Friday, December 11, 2009

Holiness by Genre.

This week I'm preparing my sermon, "Jesus our Priest," the second part of our special Advent sermon series, "Jesus in Hebrews: Prophet, Priest, King and Savior." Jesus' priestly work, like all priestly work, is necessary to mediate between a God who is Holy, Holy, Holy, and sinful creatures like ourselves. I've been thinking through some of the various OT passages that emphasize both the holiness of God in his temple, and the duties/dangers facing the priest. I was especially struck by how the different types of OT literature all portray these themes in their own unique ways.

My mind went first to the Day of Atonement in Leviticus 16. This is a legal text which describes, in all its glorious legal detail, the yearly duties of the high priest in going into the Holy of Holies to represent the people before the throne of God. It's a great passage, really. It communicates the holiness of God through the precision required of the priest, the complexity of sacrificial ritual, and the glory of the ceremony. If it has one drawback, it's that it might be, um, a little tedious.
Leviticus 16:14, 15 - And he shall take some of the blood of the bull and sprinkle it with his finger on the front of the mercy seat on the east side, and in front of the mercy seat he shall sprinkle some of the blood with his finger seven times. “Then he shall kill the goat of the sin offering that is for the people and bring its blood inside the veil and do with its blood as he did with the blood of the bull, sprinkling it over the mercy seat and in front of the mercy seat.

Let's just say that reading 34 straight verses of legal code might not make the most gripping sermon illustration, inspired though it is.

Several Psalms also attempt in their lines of poetry to capture the holiness of God in his temple, and the requirements of the one who will approach him.
Psalm 15: 1, 2 - O Lord, who shall sojourn in your tent?
Who shall dwell on your holy hill?
He who walks blamelessly and does what is right
and speaks truth in his heart;

The poetry makes a more accessible way to meditate on the holiness of God, and the requirements in Psalm 15 are not only ceremonial, but moral demands placed on the one who will "sojourn in his tent." Psalm 11 considers the same theme,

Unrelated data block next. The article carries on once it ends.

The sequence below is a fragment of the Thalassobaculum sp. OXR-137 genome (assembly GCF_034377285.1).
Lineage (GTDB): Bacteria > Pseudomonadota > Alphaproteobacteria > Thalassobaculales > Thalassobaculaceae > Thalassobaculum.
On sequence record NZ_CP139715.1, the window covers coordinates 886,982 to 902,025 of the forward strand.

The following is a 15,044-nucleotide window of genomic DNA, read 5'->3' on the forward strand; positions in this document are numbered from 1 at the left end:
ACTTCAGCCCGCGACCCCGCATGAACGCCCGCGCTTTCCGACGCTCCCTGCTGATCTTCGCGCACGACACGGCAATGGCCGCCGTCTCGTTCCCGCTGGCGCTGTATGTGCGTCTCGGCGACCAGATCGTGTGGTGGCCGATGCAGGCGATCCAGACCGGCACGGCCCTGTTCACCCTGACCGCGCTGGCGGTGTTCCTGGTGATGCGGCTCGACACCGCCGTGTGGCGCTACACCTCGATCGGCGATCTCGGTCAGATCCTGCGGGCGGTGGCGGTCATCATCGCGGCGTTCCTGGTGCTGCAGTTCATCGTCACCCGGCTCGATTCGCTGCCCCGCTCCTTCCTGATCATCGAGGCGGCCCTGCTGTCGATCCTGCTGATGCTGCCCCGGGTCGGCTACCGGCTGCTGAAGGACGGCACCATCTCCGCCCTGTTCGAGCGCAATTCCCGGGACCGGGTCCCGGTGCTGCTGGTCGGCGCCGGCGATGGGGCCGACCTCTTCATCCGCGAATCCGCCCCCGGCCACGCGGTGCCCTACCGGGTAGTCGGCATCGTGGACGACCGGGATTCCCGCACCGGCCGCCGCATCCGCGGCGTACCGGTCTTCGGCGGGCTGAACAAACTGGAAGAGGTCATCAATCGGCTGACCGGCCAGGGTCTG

Psalm 11:4 - The Lord is in his holy temple;
the Lord's throne is in heaven;
his eyes see, his eyelids test the children of man.

The idea of 'testing' in this Psalm remind us that the Lord is holy, and those who worship him must do so in spirit and in truth. If the legal texts traffic in specifics, the poetic line traffics in beauty and memorableness of expression.

Perhaps the most well known OT text on this theme is the prophetic vision of Isaiah 6. Isaiah, too, is writing about the holiness of God, the inner sanctum of the temple, and the demands on the approaching worshiper. But he does not list the set of rules, nor sing a song, but narrates his own visionary experience inside the Holy Place.

Isaiah 6:1-5 - I saw the Lord sitting upon a throne, high and lifted up; and the train of his robe filled the temple. Above him stood the seraphim. Each had six wings: with two he covered his face, and with two he covered his feet, and with two he flew. And one called to another and said:

“Holy, holy, holy is the Lord of hosts;
the whole earth is full of his glory!”

And the foundations of the thresholds shook at the voice of him who called, and the house was filled with smoke. And I said: “Woe is me! For I am lost."

This is doubtless the most graphic and gripping of the three presentations. The use of the first person, the shaking, the smoke, the worshiping seraphim, and Isaiah's own dramatic cry all paint a vivid picture.

And yet what stands out to me is that each of these three passages is describing, in its own genre, a similar scene. Each is describing the glory and holiness of God, more specifically, the holiness of God's throne room in the Holy of Holies, the requirements on the worshiper, and the danger of approaching God in an unworthy manner. The legal text, perhaps the most ill suited to describe the ineffable, lists the multitude of rules the high priest must observe. The poetry waxes eloquent about the moral rectitude of the acceptable worshiper, and the watchful eye of the Lord. The prophetic vision paints an awesome scene and lets us feel the peril of our creatureliness.

The other thing all these texts have in common is that they all point to our great need for a faithful high priest. One who can enter the holy place on our behalf. One whose hands are truly clean, and can stand without fear in the presence of a holy God. One who has offered the perfect sacrifice, not of bulls and goats, but a once for all sacrifice that will stand for all time. One who is holy in himself, yet sympathizes with us in our weakness. One who has passed through the heavens, and is seated at the right hand of God to intercede. Only when we have such a high priest can we be found acceptable in the presence of our holy God.
Hebrews 10:19-22 - Therefore, brothers, since we have confidence to enter the holy places by the blood of Jesus, by the new and living way that he opened for us through the curtain, that is, through his flesh, and since we have a great priest over the house of God, let us draw near with a true heart in full assurance of faith, with our hearts sprinkled clean from an evil conscience and our bodies washed with pure water.


Ken said...

Not intending to trade pats on the back, but thanks for this great post. I think this is a useful way to explain a text like the one you cited from Leviticus - filling it out with the other biblical pictures is helpful, yet also shows that God's holiness does bear down upon us in more ways than one.

CO mmom said...

How I wish I could be in your church every Sunday this Advent. Your sermon series is awesome.